Main Anchor, The Weather Channel
I’ll never forget going through my first eye of a hurricane…Hurricane Jeanne, September 2004!
You never know exactly where the eye of a hurricane is going to make landfall when you are getting in position several days in advance of a storm. Also, hurricanes can wobble, so even a little jump north or south can take you out of the center point of a storm.
We had been doing live shots for Hurricane Jeanne when a meteorologist back at The Weather Channel told us to take cover as we were about to get the eye wall (the worst part of the storm) and then the eye (the calmest part of the storm).
After the worst winds I had ever experienced tore apart Port Saint Lucie, Florida, the eye was overhead! During the eerie calm we went back outside and did more live shots during which I remember seeing the moon, stars, and little crabs that came out of hiding. We also heard some sort of crickets or frogs. We had a short time until we were told we had to get back inside as the other eye wall was about to blow through us!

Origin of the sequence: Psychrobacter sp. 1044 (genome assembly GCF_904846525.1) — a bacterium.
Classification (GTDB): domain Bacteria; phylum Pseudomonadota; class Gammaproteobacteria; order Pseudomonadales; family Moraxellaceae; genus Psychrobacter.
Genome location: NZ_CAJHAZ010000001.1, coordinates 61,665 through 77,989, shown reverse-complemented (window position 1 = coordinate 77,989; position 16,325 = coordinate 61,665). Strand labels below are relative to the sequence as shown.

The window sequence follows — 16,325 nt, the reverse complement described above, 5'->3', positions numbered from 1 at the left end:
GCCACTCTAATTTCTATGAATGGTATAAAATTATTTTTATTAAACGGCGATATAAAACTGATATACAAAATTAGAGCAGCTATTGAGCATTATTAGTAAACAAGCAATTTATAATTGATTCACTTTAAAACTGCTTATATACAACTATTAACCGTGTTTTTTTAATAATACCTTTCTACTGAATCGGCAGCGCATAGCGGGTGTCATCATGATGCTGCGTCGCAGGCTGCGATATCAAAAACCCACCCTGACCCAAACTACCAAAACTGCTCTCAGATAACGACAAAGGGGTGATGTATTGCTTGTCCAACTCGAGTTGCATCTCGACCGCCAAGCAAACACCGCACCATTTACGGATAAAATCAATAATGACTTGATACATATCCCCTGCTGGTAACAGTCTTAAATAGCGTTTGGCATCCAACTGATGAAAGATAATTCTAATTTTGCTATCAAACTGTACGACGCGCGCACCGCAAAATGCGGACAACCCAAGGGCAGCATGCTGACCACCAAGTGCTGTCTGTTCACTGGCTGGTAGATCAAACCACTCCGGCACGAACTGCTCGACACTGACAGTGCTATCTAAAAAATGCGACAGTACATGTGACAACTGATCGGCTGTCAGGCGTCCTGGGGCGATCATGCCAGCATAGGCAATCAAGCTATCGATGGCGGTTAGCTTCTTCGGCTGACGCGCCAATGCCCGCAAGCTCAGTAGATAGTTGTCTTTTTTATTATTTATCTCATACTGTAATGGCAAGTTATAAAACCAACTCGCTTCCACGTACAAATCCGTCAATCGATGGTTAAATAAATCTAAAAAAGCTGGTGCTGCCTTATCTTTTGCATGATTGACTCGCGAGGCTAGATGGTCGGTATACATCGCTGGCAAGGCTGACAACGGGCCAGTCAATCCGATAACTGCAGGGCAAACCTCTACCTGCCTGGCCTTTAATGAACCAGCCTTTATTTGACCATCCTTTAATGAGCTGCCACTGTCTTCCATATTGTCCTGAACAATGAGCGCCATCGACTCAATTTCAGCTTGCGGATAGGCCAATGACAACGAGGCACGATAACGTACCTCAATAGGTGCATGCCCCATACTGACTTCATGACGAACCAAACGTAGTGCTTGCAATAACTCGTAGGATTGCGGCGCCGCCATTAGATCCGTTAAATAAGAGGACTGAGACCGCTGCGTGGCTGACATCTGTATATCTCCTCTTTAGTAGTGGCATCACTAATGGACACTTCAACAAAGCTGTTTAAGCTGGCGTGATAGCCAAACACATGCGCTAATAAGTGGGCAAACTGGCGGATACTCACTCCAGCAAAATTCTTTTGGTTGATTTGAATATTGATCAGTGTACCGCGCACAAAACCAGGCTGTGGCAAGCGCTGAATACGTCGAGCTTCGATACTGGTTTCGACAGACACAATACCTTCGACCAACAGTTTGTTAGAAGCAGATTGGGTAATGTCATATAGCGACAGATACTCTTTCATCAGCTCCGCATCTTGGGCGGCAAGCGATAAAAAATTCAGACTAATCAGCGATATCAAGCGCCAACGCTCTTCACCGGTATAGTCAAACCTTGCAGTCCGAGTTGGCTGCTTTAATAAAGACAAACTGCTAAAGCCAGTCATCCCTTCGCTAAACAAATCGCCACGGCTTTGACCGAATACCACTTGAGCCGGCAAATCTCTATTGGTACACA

It was incredible to experience such intensity and calm in a short period of time. Hurricane Jeanne turned out to be the deadliest hurricane during the 2004 Atlantic hurricane season.
The only reason I got to cover hurricanes is because I asked to, was persistent with my desires, and worked tirelessly. As a matter of fact, that’s why I have my dream job! If you want to do something make sure you ask to do it, let people know exactly what your goal is, work hard — and never give up on yourself or your dreams!